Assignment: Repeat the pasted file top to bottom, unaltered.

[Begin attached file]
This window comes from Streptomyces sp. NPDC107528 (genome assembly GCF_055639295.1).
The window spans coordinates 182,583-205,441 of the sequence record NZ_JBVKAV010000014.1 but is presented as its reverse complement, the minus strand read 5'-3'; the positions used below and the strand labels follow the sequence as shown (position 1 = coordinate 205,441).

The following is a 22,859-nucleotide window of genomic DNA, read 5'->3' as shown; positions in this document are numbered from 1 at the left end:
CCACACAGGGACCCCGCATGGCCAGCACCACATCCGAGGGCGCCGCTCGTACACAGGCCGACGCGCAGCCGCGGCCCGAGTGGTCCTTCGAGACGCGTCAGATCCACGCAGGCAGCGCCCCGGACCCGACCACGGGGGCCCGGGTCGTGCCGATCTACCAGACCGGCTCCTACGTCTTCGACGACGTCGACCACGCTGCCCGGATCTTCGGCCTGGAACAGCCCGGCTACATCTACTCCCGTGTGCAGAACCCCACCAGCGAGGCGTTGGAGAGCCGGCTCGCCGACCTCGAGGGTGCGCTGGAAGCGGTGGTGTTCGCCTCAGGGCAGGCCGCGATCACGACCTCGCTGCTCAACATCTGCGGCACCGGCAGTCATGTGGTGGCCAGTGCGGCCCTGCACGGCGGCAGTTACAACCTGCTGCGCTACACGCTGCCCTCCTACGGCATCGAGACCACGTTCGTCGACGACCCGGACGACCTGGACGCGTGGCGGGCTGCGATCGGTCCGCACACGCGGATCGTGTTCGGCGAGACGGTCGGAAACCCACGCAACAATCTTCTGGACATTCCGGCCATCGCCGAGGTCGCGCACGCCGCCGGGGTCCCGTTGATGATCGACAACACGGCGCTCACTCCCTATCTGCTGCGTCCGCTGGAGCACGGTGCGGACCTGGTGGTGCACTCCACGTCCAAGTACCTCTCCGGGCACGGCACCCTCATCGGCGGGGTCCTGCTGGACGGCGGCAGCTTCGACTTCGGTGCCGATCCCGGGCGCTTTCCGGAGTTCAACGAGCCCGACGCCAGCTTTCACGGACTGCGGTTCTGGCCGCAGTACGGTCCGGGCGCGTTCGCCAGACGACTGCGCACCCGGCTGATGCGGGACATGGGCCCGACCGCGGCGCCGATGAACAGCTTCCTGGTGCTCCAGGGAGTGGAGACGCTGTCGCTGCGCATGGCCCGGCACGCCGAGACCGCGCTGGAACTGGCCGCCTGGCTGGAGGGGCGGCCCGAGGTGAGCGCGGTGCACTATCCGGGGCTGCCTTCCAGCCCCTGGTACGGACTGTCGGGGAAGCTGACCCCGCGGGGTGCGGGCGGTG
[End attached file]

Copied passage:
This window comes from Streptomyces sp. NPDC107528 (genome assembly GCF_055639295.1).
The window spans coordinates 182,583-205,441 of the sequence record NZ_JBVKAV010000014.1 but is presented as its reverse complement, the minus strand read 5'-3'; the positions used below and the strand labels follow the sequence as shown (position 1 = coordinate 205,441).

The following is a 22,859-nucleotide window of genomic DNA, read 5'->3' as shown; positions in this document are numbered from 1 at the left end:
CCACACAGGGACCCCGCATGGCCAGCACCACATCCGAGGGCGCCGCTCGTACACAGGCCGACGCGCAGCCGCGGCCCGAGTGGTCCTTCGAGACGCGTCAGATCCACGCAGGCAGCGCCCCGGACCCGACCACGGGGGCCCGGGTCGTGCCGATCTACCAGACCGGCTCCTACGTCTTCGACGACGTCGACCACGCTGCCCGGATCTTCGGCCTGGAACAGCCCGGCTACATCTACTCCCGTGTGCAGAACCCCACCAGCGAGGCGTTGGAGAGCCGGCTCGCCGACCTCGAGGGTGCGCTGGAAGCGGTGGTGTTCGCCTCAGGGCAGGCCGCGATCACGACCTCGCTGCTCAACATCTGCGGCACCGGCAGTCATGTGGTGGCCAGTGCGGCCCTGCACGGCGGCAGTTACAACCTGCTGCGCTACACGCTGCCCTCCTACGGCATCGAGACCACGTTCGTCGACGACCCGGACGACCTGGACGCGTGGCGGGCTGCGATCGGTCCGCACACGCGGATCGTGTTCGGCGAGACGGTCGGAAACCCACGCAACAATCTTCTGGACATTCCGGCCATCGCCGAGGTCGCGCACGCCGCCGGGGTCCCGTTGATGATCGACAACACGGCGCTCACTCCCTATCTGCTGCGTCCGCTGGAGCACGGTGCGGACCTGGTGGTGCACTCCACGTCCAAGTACCTCTCCGGGCACGGCACCCTCATCGGCGGGGTCCTGCTGGACGGCGGCAGCTTCGACTTCGGTGCCGATCCCGGGCGCTTTCCGGAGTTCAACGAGCCCGACGCCAGCTTTCACGGACTGCGGTTCTGGCCGCAGTACGGTCCGGGCGCGTTCGCCAGACGACTGCGCACCCGGCTGATGCGGGACATGGGCCCGACCGCGGCGCCGATGAACAGCTTCCTGGTGCTCCAGGGAGTGGAGACGCTGTCGCTGCGCATGGCCCGGCACGCCGAGACCGCGCTGGAACTGGCCGCCTGGCTGGAGGGGCGGCCCGAGGTGAGCGCGGTGCACTATCCGGGGCTGCCTTCCAGCCCCTGGTACGGACTGTCGGGGAAGCTGACCCCGCGGGGTGCGGGCGGTG